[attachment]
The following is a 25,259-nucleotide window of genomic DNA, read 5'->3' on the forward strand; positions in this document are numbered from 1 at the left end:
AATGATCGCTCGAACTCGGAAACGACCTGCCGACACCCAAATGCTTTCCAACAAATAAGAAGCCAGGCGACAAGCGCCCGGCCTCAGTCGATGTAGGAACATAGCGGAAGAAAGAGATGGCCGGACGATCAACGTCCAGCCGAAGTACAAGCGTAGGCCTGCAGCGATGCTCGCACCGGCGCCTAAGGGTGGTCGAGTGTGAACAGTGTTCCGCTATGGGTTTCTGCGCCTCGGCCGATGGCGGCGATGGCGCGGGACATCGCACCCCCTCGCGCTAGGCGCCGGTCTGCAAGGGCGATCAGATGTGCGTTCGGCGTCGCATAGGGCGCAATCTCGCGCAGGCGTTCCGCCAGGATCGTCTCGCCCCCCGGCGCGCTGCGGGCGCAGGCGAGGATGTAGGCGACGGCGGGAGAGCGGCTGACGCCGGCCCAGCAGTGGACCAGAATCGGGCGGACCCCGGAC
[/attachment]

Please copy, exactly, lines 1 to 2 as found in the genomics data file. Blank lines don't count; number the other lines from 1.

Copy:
The following is a 25,259-nucleotide window of genomic DNA, read 5'->3' on the forward strand; positions in this document are numbered from 1 at the left end:
AATGATCGCTCGAACTCGGAAACGACCTGCCGACACCCAAATGCTTTCCAACAAATAAGAAGCCAGGCGACAAGCGCCCGGCCTCAGTCGATGTAGGAACATAGCGGAAGAAAGAGATGGCCGGACGATCAACGTCCAGCCGAAGTACAAGCGTAGGCCTGCAGCGATGCTCGCACCGGCGCCTAAGGGTGGTCGAGTGTGAACAGTGTTCCGCTATGGGTTTCTGCGCCTCGGCCGATGGCGGCGATGGCGCGGGACATCGCACCCCCTCGCGCTAGGCGCCGGTCTGCAAGGGCGATCAGATGTGCGTTCGGCGTCGCATAGGGCGCAATCTCGCGCAGGCGTTCCGCCAGGATCGTCTCGCCCCCCGGCGCGCTGCGGGCGCAGGCGAGGATGTAGGCGACGGCGGGAGAGCGGCTGACGCCGGCCCAGCAGTGGACCAGAATCGGGCGGACCCCGGAC